NH residents awarded $365G to settle 2014 data breach

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CONCORD - The state Attorney Generals Office announced on Wednesday that New Hampshire has joined 43 states in a settlement with Anthem stemming from the 2014 data breach that involved the personal information of 78.8 million Americans. In New Hampshire, 667,866 residents were affected by the breach.

Under the settlement, Anthem will make a payment of $39.5 million and will implement a series of data security and good governance provisions designed to strengthen its practices going forward.

In February 2015, Anthem disclosed that cyber attackers had infiltrated its systems beginning in February 2014, using malware installed through a phishing email. The attackers were ultimately able to gain access to Anthem's data warehouse, where they harvested names, dates of birth, Social Security numbers, healthcare identification numbers, home addresses, email addresses, phone numbers, and employment information for 78.8 million Americans.

Anthem has agreed to a series of provisions designed to strengthen its security practices going forward. Those include:

· a prohibition against misrepresentations regarding the extent to which Anthem protects the privacy and security of personal information;

· implementation of a comprehensive information security program, incorporating principles of zero trust architecture, and including regular security reporting to the Board of Directors and prompt notice of significant security events to the CEO;

· specific security requirements with respect to segmentation, logging and monitoring, anti-virus maintenance, access controls and two factor authentication, encryption, risk assessments, penetration testing, and employee training, among other requirements; and

· third-party security assessments and audits for three (3) years, as well as a requirement that Anthem make its risk assessments available to a third-party assessor during that term.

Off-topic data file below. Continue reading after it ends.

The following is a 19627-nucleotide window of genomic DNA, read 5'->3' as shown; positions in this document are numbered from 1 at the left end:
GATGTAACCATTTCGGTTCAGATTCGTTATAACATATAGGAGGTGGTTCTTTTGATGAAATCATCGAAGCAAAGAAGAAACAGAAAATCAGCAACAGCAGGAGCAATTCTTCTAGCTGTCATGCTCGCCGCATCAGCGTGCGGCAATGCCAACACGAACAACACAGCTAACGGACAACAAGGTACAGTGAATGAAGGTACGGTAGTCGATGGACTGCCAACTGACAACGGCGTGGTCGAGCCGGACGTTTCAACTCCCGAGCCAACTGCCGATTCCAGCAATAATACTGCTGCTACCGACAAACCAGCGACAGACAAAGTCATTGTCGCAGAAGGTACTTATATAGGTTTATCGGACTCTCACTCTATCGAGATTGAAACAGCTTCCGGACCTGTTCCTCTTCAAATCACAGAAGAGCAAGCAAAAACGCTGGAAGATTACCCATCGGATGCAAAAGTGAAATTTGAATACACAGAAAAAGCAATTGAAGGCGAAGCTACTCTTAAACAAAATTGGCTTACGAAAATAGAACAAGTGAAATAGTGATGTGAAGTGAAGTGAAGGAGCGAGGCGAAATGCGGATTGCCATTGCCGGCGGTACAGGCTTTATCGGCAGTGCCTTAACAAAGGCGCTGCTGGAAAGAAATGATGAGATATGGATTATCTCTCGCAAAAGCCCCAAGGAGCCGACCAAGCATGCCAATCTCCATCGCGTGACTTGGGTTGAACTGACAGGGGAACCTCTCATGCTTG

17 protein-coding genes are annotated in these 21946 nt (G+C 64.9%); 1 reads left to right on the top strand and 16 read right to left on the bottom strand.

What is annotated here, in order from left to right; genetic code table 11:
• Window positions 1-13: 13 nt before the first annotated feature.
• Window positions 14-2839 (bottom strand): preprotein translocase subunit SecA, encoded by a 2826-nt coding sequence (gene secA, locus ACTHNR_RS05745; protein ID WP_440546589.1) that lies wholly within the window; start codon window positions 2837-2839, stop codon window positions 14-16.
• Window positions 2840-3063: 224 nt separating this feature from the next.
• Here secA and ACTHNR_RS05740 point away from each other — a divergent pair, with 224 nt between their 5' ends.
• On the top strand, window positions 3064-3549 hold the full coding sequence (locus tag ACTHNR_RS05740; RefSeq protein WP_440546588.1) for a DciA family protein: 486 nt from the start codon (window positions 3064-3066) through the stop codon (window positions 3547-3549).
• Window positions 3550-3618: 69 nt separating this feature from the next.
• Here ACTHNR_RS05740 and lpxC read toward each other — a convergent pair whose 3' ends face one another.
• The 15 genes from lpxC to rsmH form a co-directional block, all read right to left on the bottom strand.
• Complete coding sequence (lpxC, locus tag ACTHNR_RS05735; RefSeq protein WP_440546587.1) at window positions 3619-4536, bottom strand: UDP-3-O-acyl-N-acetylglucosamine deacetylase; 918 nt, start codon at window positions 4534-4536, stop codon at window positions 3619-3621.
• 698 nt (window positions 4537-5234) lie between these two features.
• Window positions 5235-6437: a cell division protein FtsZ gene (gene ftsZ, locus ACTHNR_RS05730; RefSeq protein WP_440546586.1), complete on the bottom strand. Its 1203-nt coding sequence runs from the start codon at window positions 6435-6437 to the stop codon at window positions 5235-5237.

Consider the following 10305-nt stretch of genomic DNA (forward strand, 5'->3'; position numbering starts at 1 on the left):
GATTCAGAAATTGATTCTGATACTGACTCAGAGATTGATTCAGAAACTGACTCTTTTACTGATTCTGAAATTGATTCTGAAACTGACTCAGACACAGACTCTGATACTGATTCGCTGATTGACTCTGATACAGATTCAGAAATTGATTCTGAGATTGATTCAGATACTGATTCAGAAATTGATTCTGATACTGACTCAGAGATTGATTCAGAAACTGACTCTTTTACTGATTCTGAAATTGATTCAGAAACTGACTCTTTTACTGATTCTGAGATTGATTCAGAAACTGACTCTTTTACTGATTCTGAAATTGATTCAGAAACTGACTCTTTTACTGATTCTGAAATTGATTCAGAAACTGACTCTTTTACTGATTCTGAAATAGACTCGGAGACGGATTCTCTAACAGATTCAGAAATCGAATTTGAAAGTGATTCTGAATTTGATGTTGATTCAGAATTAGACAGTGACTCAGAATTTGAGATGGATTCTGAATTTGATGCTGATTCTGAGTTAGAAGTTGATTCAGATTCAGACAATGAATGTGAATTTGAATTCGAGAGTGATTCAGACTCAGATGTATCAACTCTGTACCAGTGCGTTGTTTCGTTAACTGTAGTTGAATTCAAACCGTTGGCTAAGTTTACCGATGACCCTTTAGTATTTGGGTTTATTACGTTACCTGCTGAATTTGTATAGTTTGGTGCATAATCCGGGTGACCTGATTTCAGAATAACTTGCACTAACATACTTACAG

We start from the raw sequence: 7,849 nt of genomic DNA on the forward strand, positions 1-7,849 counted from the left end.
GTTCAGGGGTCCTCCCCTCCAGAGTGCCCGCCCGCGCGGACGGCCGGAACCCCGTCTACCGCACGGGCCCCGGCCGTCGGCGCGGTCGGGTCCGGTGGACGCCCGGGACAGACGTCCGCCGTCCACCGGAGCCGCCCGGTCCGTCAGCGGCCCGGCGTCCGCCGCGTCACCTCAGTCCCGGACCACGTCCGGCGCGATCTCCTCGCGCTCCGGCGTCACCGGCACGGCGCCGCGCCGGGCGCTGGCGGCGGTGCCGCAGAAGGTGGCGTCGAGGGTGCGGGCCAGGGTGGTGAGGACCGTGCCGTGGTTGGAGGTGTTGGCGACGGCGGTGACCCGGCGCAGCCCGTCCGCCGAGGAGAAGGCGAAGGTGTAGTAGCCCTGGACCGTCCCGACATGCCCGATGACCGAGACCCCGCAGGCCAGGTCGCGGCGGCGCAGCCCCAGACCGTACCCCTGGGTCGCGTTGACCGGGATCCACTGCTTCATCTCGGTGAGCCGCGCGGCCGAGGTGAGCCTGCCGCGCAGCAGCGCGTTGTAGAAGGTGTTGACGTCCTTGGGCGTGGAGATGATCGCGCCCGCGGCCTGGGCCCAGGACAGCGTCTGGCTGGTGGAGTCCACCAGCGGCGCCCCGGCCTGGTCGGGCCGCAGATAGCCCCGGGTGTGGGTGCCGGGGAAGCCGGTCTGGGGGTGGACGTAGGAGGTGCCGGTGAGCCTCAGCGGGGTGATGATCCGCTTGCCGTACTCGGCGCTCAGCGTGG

In the immediate wake of the breach, Anthem offered an initial two years of credit monitoring to all affected U.S. individuals.

Anthem had previously entered into a class action settlement that established a $115 million settlement fund to pay for additional credit monitoring, cash payments of up to $50, and reimbursement for out-of-pocket losses for affected consumers. The deadlines for consumers to submit claims under that settlement have since passed.

New Hampshire's share of the settlement will be $365,166.

The Consumer Protection and Antitrust Bureau is funded entirely through the consumer protection escrow account and the settlement funds received through lawsuits brought by the State for the protection of New Hampshire consumers. The Bureau's work includes consumer protection and antitrust enforcement, namely investigating and litigating consumer fraud and unfair or deceptive marketing practices as well as ongoing education and outreach for New Hampshire consumers.

RSA 7:6-f, requires that "Any funds received by the attorney general on behalf of the state or its citizens as a result of any civil judgment or settlement of a claim, suit, petition, or other action under RSA 358-A or related consumer protection statutes shall be deposited in a consumer protection escrow account. The consumer protection escrow account shall at no time exceed $5 million, with any amount in excess of $5 million deposited into the general fund."

New Hampshire's participation in this multistate investigation and settlement was led by Senior Assistant Attorney General Brandon H. Garod, Chief of the Consumer Protection and Antitrust Bureau.

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